Hairitage by Rev. Marti Keller & Kim Green
Rev. Marti Keller
From the writings of Alice Walker, author, among many works, of The Color Purple:
What does it mean to self-eradicate? I engage this question every time I play with my hair, which is turning gray. I like the gray and yet there are times I feel bored by it. As I experiment with various colorations, wanting to honor my gray and yet wanting to honor my passion for variety and change, I feel concern for my own integrity. Some of my friends laugh at me: it doesn’t matter at all what you do with your hair, they say. Wear it blond, wear it red. Who cares?
But we are a people who have had to suffer for the right to wear our hair as it grows, a prerequisite for loving it, and ourselves, as we are; the struggle for hair liberation does not, I fear, stop at nappiness. What about salt and pepper? What about gray? What about white? And yet, my friends are right to honor the freedom of spirit implicit in choosing red or blond hair. If indeed it if it is a freedom of spirit and not the sad response of the briefly free to the siren call of modern colonial advertising. If it is a freedom of choice uncontaminated by fear.
Dreadlocks. What kept me away from them so long? The voices: You’ll never get a job. You’ll never get a man. You’ll never be respected. You’ll never fit in.
After a tsunami of personal growth, I craved liberty more than any of those things.
But, I’ve had to stop watching the news.
There are too many young black men with dreadlocks who monopolize air time. I sense their tangled locks are perhaps the only strands of freedom that they have left.
But, I worry that in some minds, our images are interchangeable. In me you see them and in them you see me. But, I’m not the guy who wants to harm you, steal from you, violate you in any way.
I am just a woman who also has a deep need to be free from the pressure of having to look like…you. Perhaps those young men came to be who they are, because they too want to be seen. Maybe they are choked by their absence of words. And,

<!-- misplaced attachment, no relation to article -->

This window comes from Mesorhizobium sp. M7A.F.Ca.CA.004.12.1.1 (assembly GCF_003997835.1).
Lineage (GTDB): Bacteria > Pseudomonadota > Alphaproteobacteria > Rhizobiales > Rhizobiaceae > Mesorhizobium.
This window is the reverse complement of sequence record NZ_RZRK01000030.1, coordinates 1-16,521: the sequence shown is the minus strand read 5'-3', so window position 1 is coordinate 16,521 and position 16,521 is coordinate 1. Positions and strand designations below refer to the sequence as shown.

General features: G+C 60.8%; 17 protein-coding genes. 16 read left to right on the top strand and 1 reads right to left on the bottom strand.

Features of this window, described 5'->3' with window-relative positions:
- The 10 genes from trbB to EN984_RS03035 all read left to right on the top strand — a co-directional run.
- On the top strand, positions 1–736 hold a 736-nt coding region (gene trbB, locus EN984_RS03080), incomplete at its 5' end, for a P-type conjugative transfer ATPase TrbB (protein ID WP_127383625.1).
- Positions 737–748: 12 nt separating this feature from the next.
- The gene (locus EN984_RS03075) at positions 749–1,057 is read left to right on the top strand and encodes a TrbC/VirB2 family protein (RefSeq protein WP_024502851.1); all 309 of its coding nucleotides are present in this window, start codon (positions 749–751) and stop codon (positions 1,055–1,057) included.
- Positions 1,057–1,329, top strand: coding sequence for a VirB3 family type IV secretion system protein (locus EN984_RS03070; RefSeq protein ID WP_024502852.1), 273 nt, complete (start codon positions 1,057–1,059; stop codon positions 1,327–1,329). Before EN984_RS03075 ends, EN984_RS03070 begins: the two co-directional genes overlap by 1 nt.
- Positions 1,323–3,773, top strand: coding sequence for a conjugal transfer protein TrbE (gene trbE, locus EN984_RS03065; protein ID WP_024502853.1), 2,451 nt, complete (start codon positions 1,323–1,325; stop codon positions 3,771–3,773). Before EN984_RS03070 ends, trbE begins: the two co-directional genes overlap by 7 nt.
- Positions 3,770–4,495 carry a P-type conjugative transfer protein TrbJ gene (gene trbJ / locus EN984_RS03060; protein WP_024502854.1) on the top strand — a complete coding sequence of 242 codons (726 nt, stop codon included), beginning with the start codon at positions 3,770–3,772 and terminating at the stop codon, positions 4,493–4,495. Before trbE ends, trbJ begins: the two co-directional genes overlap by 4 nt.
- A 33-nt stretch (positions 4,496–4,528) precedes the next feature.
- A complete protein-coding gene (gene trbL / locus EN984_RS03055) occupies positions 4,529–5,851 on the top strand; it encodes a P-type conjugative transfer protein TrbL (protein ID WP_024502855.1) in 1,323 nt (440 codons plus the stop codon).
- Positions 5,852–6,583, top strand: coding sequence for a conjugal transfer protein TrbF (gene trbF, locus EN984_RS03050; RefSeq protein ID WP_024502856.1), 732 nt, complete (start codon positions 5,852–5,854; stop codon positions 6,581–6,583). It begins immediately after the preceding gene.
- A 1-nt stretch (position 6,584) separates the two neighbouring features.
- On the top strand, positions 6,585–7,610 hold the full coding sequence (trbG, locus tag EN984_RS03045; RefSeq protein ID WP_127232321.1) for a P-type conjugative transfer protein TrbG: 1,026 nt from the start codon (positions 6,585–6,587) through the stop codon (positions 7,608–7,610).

I’m the “voice” they never had.
Me and those young men on the news are not the same, but we are connected …they are the “struggle” part of me.
Rev. Marti Keller
There’s a poem I wrote as an adult about a memory, real or otherwise, of a party I attended, or perhaps it was just an accidental gathering at a noon hour on my high school quad. The other girls were weaving daisy chains. I was weaving daydreams. Their chain of talk, I wrote, was linked by insults, their hair the color those yellow daisies, straight and long. In my words from that poem, which is one of the readings in the appendix of the most recent multi-cultural adult curriculum from our UU association—Building the World We Dream About-
“I huddled by them…sallow-skinned, darkly curled that would not iron blond.”
As writer Leah Berkenwal wrote in her online essay “ What is Jewish Hair?” it is tricky to define, since Judaism can include people from any racial or ethnic background. She observed that while Jewish people are known to have a variety of hair colors, as well as levels of curliness, “Jewish hair” seems to refer to dark, curly and often frizzy hair.
Leah pointed out that while the politics of Black Hair and Jewish Hair are not comparable, it is, she wrote, safe to say that Jewish women have felt a pressure to look like the mainstream images we see in magazines, which reinforces the idea that one must look white to look beautiful. Many curly-haired Jewish women straighten their hair, and some use chemical treatments for more permanent results. She recalled that the only time she had seen her older cousin’s naturally curly hair was in her Bat Mitzvah photos from 1988.
I look at the photos from my own childhood—the curly topped toddler in a beach shot; the eight year old in her school picture, curls contained, barely, in two messy braids; and the junior high school one, of a miserable looking 12 year old, with a bad haircut, curls tight.